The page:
Aleksandrs Berdicevskis is a postdoc in computational historical linguistics at an edge of the world (namely The Arctic University of Norway in the city of Tromsø) with a PhD in sociolinguistics from the University of Bergen, MA in theoretical linguistics from Moscow State University, two years’ experience in science journalism, two kids and a long-standing interest in language evolution.
The first question he usually gets from new acquaintances is about the spelling of his name. The first name is a common Russian name (Aleksandr-) with the obligatory Latvian inflectional marker for nominative masculine singular (-s). The full form is used in formal communication only, otherwise he is usually called Sasha (the Russian hypocorism for Aleksandr) or, for simplicity’s sake, Alex.

EvoLang Preview: Using Minecraft to explore Language Evolution

Replicated Typo is doing a series of previews for this year's EvoLang conference.  If you'd like to add a preview of your own presentation, get in touch with Sean Roberts.

At this year's EvoLang Liz Irvine and I will be talking about how pointing can inhibit the emergence of symbolic communication.

Usually, pointing is thought to help the process of bootstrapping a symbolic system.  You can point to stuff to help people agree on what certain symbols refer to.  This process has been formalised in the 'naming game' (see Matt Spike's talk):

  1. I request an object by naming it (with an arbitrary symbol)
  2. You guess what I mean and give me an object
  3. I point to the object that I meant you to give me (feedback)
  4. We remember the name that referred to this object

This game is the basis for many models of the emergence of shared symbolic systems, including iterated learning experiments (e.g Feher et al., and Macuch Silva & Roberts).  Here's some robots playing the naming game in Luc Steels' lab:

Robots use pointing to draw attention to objects in a naming game, see here.

However, the setup of these experiments assumes one crucial thing: that the individuals can't use pointing to make the request in the first place.  Most experiments are set up so that participants must communicate symbolically before they can use pointing.  If you allowed pointing to be used in a naming game, then it would probably go something like this:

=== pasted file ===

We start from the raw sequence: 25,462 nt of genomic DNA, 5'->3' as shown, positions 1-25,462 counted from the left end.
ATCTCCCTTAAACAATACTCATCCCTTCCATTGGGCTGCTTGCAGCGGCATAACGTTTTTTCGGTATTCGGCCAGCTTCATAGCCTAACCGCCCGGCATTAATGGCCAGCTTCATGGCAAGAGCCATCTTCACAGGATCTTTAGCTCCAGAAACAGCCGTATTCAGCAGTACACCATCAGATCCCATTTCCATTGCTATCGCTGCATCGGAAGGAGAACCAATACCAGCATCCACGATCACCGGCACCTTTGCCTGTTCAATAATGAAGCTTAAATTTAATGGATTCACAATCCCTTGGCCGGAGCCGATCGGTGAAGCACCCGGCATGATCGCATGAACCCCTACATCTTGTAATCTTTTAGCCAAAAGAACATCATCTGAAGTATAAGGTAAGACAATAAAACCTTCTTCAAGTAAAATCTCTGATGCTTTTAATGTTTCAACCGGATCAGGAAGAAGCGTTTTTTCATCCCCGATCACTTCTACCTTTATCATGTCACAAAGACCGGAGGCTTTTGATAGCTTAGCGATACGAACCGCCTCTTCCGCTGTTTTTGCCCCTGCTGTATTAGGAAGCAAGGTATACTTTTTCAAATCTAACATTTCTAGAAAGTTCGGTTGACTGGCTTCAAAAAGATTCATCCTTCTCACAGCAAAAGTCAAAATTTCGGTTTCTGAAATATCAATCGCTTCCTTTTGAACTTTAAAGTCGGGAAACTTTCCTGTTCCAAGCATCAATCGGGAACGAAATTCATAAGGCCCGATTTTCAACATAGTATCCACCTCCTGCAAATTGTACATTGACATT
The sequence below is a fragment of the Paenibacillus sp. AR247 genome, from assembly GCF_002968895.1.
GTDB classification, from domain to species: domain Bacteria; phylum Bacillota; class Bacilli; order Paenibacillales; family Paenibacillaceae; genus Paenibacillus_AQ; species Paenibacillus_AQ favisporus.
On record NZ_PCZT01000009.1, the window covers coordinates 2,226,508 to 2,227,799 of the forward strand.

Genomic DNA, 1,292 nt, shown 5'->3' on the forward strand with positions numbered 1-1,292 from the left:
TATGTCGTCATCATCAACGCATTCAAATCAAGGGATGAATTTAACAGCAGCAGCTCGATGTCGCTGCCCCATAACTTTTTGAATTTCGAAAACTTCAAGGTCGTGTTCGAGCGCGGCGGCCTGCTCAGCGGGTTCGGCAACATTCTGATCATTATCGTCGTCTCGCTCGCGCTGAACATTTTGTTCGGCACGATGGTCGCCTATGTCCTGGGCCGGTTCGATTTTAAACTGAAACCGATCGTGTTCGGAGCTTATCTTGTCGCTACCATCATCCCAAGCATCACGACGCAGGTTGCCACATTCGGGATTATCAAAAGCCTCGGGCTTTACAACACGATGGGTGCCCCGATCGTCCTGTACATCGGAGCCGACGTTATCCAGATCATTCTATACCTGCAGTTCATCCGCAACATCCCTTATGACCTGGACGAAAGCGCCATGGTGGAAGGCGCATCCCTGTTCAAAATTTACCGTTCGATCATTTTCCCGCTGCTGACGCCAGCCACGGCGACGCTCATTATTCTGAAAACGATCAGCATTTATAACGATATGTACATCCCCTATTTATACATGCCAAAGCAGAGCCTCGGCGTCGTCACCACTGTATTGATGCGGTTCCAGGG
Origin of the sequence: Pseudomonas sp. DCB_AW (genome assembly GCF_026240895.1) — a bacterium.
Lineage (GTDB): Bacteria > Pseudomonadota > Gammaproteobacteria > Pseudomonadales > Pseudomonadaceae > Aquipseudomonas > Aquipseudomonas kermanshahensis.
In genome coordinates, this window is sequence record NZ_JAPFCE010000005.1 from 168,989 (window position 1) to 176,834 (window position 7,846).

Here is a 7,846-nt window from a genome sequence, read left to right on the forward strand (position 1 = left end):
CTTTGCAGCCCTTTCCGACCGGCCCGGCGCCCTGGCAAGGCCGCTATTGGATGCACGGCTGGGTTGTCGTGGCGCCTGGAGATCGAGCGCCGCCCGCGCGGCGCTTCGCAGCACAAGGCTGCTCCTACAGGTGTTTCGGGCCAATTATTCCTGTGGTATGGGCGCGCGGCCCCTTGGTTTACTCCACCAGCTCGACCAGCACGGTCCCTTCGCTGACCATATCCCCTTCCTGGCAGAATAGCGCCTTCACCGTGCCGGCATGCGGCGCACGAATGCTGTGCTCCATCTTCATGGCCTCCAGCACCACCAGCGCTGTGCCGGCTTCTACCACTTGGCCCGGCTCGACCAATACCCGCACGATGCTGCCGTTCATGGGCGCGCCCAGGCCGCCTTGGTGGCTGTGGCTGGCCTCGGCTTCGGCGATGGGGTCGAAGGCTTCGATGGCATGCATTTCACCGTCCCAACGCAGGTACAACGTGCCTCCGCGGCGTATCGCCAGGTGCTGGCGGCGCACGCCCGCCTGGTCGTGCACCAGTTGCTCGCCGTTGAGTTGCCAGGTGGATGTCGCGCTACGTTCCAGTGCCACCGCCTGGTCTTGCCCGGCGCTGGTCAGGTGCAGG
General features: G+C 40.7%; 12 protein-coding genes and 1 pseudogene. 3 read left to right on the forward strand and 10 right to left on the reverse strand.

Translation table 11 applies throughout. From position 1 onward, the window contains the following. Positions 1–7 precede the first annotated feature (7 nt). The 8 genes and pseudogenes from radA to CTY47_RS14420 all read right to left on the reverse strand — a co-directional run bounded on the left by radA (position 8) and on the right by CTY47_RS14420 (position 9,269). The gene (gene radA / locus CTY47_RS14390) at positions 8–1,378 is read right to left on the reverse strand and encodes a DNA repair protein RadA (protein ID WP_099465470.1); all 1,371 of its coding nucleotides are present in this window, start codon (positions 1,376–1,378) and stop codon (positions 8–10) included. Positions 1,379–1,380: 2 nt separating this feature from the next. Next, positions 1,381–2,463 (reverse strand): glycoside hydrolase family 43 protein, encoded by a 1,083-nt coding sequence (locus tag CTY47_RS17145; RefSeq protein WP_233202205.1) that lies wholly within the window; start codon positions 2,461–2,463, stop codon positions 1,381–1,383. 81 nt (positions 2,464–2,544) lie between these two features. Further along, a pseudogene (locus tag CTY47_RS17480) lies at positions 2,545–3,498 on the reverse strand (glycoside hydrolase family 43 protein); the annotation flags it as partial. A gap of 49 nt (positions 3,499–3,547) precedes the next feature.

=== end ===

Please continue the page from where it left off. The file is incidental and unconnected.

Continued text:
1. I point at the object I want.
  2. I request an object by naming it (with an arbitrary symbol)
  3. You guess what I mean and give me an object
  4. I point to the object that I meant you to give me (feedback)
  5. We remember the name that referred to this object

That is, if we're good enough at pointing then we don't need a symbolic language for this task.

Of course, there must have been some task in our evolutionary history that provided a pressure for us to develop language.  We set out to explore what kind of task this might have been by running an experiment in Minecraft.

Continue reading

1st issue of The Journal of Language Evolution: discussion on tone and humidity

The origins of language, and how they change over time, are tricky topics.  We can’t travel back in time to observe how it happened, and we’re only just beginning to understand the range of variation in existing languages.  Traditionally, the study of language evolution was more of a philosophical enterprise, with many educated guesses and a lot of debate about theoretical distinctions.  But these days it’s clear that a much wider approach is needed.  Thinking about how so many diverse ways of communicating could have emerged in a single species (and that species alone) involves thinking about topics as diverse as genetics, animal communication, cultural evolution, emerging sign languages, and the history of human migration and contact (even Chomsky recently wrote of the importance of acquisition, pragmatics, computer science and neuroscience in understanding the language faculty!).

The new Journal of Language Evolution will tackle these issues by reaching out to new areas of research and by embracing new quantitative methods, as Dan Dediu discusses in the editorial of the first issue.  The issue includes an introduction to the linguistic diversity of planet Earth by Harald Hammarstrom, which demonstrates how important the work of language documentation (especially of endangered languages) is for shaping our ideas about what evolved.  Bodo Winter and also provide an introduction to mixed models and growth curves, which is becoming an increasingly important tool in the language sciences.  Extending the topics to pragmatics, Cat Silvey reviews Thom Scott Phillips’ book Speaking our Minds.

Climate and Language Evolution

But if this isn’t deep enough into the frontiers of language evolution for you, there is also a debate on humidity and tone.  Caleb Everett, Damian Blasí and myself discuss the potential effects of our ecology on language evolution.  This includes obvious differences such as some languages having more specific words for relevant climatic factors (not just words for snow, but watch this space for news on that front), to the way the climate affects population movement.  We focussed on one controversial idea: dry air affects phonation accuracy, so some sounds should be harder to produce accurately in dry climates.  Over a long period of time, this might lead to languages changing to avoid these sounds.

Here's a simple diagram of what we mean:

Continue reading